The search of defendant's home found: ammunition; red and blue bandanas; handwriting linking identifying defendant's gang as a Southern California gang; a handwritten notation of the number 187 which was a death threat; and a handwritten list of enemy gangs which included Mr. Iles's gang. As previously noted there was a handwritten notation referring to riding and enemies which Detective Rivas explained meant, “[W]hen they ride-when they come up on their enemies and commit crimes, such as murder.”
Detective Rivas testified the killing of Mr. Villa and the wounding of Mr. Iles were perpetrated in a planned effort to further defendant's gang's goals and intimidate the community. One week before the shootings, graffiti referring to defendant's gang was on Mr. Villa's garage. Graffiti on Mr. Villa's garage door referring to two African American gangs had been crossed out. The eyewitnesses testified defendant was accompanied by three masked individuals. The jury found the murder of Mr. Villa was premeditated as was the attempted murder of Mr. Iles. Previously, one of defendant's fellow gang members, Mr. Anderson, was convicted of manslaughter as a result of an August 31, 2002 incident. Mr. Whitlow, another member of defendant's gang, was convicted of two counts of murder as a result of homicides which occurred on August 28, 2002.
As can be noted, documentary, opinion, and eyewitness testimony demonstrated that after 35 years, defendant's gang: engaged in narcotic sales and committed vandalism, robberies, attempted murders, rapes, and murders; was one of the Southern California Hispanic gangs affiliated with the Mexican mafia; was at “war” with Mr. Iles's gang; would shoot members of another gang “on sight”; would not allow its members to be in the presence of another gang; had one of its “shot callers” killed in a mutual gunfight with Mr. Moreno; was prepared to kill if they encountered rival gang members; had a member, defendant, who maintained a written list of his gang's enemies; had four members, Mr. Whitlow, Mr. Anderson, Mr. Garcia, and defendant convicted of murder, manslaughter, or attempted murder; and Mr. Rommell, one of defendant's fellow gang members, was apparently present at the scene of the shootings of Mr. Villa and Mr. Iles. This constituted substantial evidence defendant's gang had, as one of its primary activities, the commission of crimes enumerated in section 186.22, subdivision (e)(1) through (25) and (31) though (33).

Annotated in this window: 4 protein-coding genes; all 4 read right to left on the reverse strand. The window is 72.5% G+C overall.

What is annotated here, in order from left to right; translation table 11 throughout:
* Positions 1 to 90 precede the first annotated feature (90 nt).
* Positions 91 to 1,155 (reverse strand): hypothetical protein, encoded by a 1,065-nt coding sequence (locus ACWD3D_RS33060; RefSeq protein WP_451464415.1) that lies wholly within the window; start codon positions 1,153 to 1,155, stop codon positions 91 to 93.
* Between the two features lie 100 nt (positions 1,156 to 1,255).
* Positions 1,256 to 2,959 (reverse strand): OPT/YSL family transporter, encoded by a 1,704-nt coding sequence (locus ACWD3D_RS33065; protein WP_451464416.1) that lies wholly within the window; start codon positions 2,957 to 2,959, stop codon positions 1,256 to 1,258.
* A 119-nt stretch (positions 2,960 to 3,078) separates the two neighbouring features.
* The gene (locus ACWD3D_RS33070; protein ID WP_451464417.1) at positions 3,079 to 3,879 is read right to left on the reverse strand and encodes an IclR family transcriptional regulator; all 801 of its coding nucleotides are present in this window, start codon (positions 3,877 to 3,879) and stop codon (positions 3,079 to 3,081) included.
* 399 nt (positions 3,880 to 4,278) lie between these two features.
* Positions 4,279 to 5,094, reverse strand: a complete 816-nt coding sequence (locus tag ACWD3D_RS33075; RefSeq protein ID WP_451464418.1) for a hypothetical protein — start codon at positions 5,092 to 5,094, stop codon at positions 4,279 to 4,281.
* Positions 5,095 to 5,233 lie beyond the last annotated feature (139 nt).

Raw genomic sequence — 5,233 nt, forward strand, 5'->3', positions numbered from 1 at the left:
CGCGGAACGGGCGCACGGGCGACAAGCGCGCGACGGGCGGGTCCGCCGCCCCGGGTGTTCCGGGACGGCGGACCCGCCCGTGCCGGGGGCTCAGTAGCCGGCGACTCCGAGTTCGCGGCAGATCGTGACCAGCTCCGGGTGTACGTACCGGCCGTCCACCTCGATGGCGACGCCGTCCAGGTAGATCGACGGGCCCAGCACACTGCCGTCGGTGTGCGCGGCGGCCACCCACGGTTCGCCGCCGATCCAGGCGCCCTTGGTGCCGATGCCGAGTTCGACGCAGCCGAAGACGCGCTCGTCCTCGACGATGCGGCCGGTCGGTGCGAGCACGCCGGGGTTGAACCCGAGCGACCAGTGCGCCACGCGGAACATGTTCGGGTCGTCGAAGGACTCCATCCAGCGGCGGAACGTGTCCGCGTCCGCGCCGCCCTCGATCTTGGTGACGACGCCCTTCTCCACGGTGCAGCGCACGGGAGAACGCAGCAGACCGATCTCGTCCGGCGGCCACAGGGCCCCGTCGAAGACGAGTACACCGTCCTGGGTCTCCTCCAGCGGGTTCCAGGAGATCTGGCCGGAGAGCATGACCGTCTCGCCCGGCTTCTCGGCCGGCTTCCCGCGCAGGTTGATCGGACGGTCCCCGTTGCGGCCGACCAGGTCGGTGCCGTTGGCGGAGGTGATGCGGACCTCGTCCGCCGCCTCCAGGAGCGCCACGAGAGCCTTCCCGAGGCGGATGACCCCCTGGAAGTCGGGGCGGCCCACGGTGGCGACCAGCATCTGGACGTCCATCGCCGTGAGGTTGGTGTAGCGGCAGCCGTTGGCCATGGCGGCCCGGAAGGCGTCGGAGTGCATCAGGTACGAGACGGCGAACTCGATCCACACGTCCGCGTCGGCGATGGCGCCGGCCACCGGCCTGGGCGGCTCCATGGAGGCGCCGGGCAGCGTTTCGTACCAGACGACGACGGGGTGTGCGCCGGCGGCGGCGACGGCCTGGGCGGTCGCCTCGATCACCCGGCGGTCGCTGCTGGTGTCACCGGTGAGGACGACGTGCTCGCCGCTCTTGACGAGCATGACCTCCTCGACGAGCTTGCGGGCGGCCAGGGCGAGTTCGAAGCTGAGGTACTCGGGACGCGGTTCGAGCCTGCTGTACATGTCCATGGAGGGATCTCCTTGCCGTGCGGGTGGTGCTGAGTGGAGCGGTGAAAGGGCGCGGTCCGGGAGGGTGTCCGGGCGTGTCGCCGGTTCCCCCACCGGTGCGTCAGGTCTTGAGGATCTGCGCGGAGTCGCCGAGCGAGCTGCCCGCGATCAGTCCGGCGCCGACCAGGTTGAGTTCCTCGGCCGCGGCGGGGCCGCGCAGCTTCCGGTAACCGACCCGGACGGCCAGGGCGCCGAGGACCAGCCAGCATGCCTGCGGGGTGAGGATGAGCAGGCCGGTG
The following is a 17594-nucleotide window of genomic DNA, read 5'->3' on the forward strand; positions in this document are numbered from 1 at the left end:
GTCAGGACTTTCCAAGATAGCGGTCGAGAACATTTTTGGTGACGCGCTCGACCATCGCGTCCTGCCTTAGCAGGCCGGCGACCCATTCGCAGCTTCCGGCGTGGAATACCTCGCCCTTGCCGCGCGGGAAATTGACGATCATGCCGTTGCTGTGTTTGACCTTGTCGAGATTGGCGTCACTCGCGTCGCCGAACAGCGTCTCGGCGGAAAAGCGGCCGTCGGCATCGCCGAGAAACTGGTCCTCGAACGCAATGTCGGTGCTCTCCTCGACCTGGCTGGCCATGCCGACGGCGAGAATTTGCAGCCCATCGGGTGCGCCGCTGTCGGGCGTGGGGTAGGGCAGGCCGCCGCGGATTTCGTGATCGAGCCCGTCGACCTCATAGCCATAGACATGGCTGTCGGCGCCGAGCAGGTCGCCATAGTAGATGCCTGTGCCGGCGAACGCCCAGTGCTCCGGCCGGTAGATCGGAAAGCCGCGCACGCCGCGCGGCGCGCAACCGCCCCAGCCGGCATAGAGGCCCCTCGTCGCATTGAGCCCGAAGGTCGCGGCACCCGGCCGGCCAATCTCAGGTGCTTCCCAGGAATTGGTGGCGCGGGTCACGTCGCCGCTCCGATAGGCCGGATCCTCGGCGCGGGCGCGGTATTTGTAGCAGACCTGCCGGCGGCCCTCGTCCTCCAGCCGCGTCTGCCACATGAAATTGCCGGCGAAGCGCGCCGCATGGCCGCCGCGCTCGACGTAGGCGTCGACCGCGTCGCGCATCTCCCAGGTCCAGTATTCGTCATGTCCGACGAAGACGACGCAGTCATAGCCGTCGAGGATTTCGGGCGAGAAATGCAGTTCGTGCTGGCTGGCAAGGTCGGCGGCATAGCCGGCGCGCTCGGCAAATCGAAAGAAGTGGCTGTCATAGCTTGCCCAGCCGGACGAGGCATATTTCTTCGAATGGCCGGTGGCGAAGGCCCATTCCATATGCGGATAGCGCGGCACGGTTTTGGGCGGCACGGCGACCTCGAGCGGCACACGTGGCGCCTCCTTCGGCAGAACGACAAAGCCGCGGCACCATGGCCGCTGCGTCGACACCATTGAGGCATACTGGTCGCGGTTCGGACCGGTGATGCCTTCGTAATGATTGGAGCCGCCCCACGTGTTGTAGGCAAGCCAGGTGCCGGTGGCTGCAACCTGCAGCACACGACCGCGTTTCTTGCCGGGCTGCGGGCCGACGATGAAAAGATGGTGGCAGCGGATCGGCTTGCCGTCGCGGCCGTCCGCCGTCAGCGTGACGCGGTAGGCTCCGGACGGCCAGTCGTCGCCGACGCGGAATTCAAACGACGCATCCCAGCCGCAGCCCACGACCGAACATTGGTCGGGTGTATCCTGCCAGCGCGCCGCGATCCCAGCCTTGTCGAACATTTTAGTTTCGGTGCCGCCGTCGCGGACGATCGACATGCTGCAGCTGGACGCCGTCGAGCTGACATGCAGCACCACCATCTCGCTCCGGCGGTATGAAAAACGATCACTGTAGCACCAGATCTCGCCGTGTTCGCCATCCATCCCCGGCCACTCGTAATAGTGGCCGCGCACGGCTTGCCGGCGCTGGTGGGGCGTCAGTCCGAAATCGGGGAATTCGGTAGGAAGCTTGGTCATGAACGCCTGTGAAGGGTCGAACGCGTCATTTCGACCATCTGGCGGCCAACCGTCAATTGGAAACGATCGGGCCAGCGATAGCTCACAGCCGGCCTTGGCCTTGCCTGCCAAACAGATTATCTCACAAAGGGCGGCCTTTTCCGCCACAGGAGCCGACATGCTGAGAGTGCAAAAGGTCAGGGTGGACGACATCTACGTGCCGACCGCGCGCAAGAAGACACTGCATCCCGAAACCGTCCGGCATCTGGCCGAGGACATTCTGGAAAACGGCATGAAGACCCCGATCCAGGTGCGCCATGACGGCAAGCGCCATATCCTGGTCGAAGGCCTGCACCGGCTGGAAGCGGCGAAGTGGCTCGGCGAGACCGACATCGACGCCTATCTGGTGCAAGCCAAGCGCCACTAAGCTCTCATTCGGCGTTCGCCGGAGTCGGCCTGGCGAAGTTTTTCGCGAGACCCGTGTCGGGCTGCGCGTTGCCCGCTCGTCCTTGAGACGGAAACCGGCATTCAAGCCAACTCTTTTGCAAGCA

Moreover, defendant's gang's history differs from the two specific examples provided in Sengpadychith of organizations where occasional misconduct did not equate to the “one of its primary activities” element in section 186.22, subdivision (f). As noted, our Supreme Court gave two examples of organizations where occasional misconduct did not amount to a primary activity. The first example was the Los Angeles Police Department where officers commit crimes and the second case in point was an environmental group where its members engage in civil disobedience. (People v. Sengpadychith, supra, 26 Cal.4th at p. 324, 109 Cal.Rptr.2d 851, 27 P.3d 739; see People v. Perez, supra, 118 Cal.App.4th at p. 160, 12 Cal.Rptr.3d 821.) Defendant's gang, with its history of fatal shootouts, an existing shoot on sight relationship with a rival gang, and hatred of other gangs' members does not fit within the paradigms of occasional criminal activity specified by our Supreme Court in Sengpadychith.